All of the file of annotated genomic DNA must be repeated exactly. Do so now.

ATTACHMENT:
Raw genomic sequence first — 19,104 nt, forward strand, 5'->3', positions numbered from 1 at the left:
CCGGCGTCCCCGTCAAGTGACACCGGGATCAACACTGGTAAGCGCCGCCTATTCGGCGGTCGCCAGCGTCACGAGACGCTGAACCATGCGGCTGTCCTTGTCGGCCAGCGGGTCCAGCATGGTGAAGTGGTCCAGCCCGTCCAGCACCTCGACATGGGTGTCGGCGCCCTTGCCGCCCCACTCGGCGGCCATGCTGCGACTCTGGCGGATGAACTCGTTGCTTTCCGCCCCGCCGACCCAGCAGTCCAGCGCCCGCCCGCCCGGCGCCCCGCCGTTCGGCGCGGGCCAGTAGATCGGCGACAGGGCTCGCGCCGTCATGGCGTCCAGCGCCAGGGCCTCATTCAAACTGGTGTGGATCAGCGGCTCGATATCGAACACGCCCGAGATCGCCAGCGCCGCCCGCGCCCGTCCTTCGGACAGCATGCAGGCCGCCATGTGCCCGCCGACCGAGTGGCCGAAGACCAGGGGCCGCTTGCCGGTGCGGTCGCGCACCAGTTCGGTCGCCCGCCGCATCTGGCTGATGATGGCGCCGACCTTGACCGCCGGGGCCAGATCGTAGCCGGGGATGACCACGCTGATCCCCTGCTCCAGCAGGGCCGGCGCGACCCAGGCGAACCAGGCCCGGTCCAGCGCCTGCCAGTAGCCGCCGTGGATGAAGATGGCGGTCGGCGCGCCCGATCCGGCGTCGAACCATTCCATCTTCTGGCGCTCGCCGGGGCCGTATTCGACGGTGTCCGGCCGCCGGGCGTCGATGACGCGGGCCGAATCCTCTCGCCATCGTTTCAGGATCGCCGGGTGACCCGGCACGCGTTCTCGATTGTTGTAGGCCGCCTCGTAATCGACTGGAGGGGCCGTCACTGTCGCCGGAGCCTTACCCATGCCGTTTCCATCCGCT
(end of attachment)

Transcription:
Raw genomic sequence first — 19,104 nt, forward strand, 5'->3', positions numbered from 1 at the left:
CCGGCGTCCCCGTCAAGTGACACCGGGATCAACACTGGTAAGCGCCGCCTATTCGGCGGTCGCCAGCGTCACGAGACGCTGAACCATGCGGCTGTCCTTGTCGGCCAGCGGGTCCAGCATGGTGAAGTGGTCCAGCCCGTCCAGCACCTCGACATGGGTGTCGGCGCCCTTGCCGCCCCACTCGGCGGCCATGCTGCGACTCTGGCGGATGAACTCGTTGCTTTCCGCCCCGCCGACCCAGCAGTCCAGCGCCCGCCCGCCCGGCGCCCCGCCGTTCGGCGCGGGCCAGTAGATCGGCGACAGGGCTCGCGCCGTCATGGCGTCCAGCGCCAGGGCCTCATTCAAACTGGTGTGGATCAGCGGCTCGATATCGAACACGCCCGAGATCGCCAGCGCCGCCCGCGCCCGTCCTTCGGACAGCATGCAGGCCGCCATGTGCCCGCCGACCGAGTGGCCGAAGACCAGGGGCCGCTTGCCGGTGCGGTCGCGCACCAGTTCGGTCGCCCGCCGCATCTGGCTGATGATGGCGCCGACCTTGACCGCCGGGGCCAGATCGTAGCCGGGGATGACCACGCTGATCCCCTGCTCCAGCAGGGCCGGCGCGACCCAGGCGAACCAGGCCCGGTCCAGCGCCTGCCAGTAGCCGCCGTGGATGAAGATGGCGGTCGGCGCGCCCGATCCGGCGTCGAACCATTCCATCTTCTGGCGCTCGCCGGGGCCGTATTCGACGGTGTCCGGCCGCCGGGCGTCGATGACGCGGGCCGAATCCTCTCGCCATCGTTTCAGGATCGCCGGGTGACCCGGCACGCGTTCTCGATTGTTGTAGGCCGCCTCGTAATCGACTGGAGGGGCCGTCACTGTCGCCGGAGCCTTACCCATGCCGTTTCCATCCGCT